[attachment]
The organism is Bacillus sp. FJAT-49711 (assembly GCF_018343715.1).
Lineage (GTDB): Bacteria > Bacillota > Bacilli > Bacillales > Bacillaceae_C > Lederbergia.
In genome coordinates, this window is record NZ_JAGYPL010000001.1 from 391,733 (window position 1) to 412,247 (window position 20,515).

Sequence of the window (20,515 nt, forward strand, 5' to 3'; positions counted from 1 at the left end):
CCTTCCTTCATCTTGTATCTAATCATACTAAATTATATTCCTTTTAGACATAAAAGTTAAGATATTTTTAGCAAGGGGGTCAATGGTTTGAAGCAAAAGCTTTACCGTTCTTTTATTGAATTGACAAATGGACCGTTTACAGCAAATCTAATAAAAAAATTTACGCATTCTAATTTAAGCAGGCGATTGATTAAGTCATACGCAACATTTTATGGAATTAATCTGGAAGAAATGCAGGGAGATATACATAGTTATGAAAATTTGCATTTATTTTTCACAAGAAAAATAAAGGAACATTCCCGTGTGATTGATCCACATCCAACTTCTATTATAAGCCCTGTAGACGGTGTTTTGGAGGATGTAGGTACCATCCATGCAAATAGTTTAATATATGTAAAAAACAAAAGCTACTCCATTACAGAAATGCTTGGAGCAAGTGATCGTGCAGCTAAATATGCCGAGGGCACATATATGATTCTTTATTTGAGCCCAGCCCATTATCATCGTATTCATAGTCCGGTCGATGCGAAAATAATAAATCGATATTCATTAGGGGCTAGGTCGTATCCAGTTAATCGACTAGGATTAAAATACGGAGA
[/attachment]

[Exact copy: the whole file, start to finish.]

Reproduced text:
The organism is Bacillus sp. FJAT-49711 (assembly GCF_018343715.1).
Lineage (GTDB): Bacteria > Bacillota > Bacilli > Bacillales > Bacillaceae_C > Lederbergia.
In genome coordinates, this window is record NZ_JAGYPL010000001.1 from 391,733 (window position 1) to 412,247 (window position 20,515).

Sequence of the window (20,515 nt, forward strand, 5' to 3'; positions counted from 1 at the left end):
CCTTCCTTCATCTTGTATCTAATCATACTAAATTATATTCCTTTTAGACATAAAAGTTAAGATATTTTTAGCAAGGGGGTCAATGGTTTGAAGCAAAAGCTTTACCGTTCTTTTATTGAATTGACAAATGGACCGTTTACAGCAAATCTAATAAAAAAATTTACGCATTCTAATTTAAGCAGGCGATTGATTAAGTCATACGCAACATTTTATGGAATTAATCTGGAAGAAATGCAGGGAGATATACATAGTTATGAAAATTTGCATTTATTTTTCACAAGAAAAATAAAGGAACATTCCCGTGTGATTGATCCACATCCAACTTCTATTATAAGCCCTGTAGACGGTGTTTTGGAGGATGTAGGTACCATCCATGCAAATAGTTTAATATATGTAAAAAACAAAAGCTACTCCATTACAGAAATGCTTGGAGCAAGTGATCGTGCAGCTAAATATGCCGAGGGCACATATATGATTCTTTATTTGAGCCCAGCCCATTATCATCGTATTCATAGTCCGGTCGATGCGAAAATAATAAATCGATATTCATTAGGGGCTAGGTCGTATCCAGTTAATCGACTAGGATTAAAATACGGAGA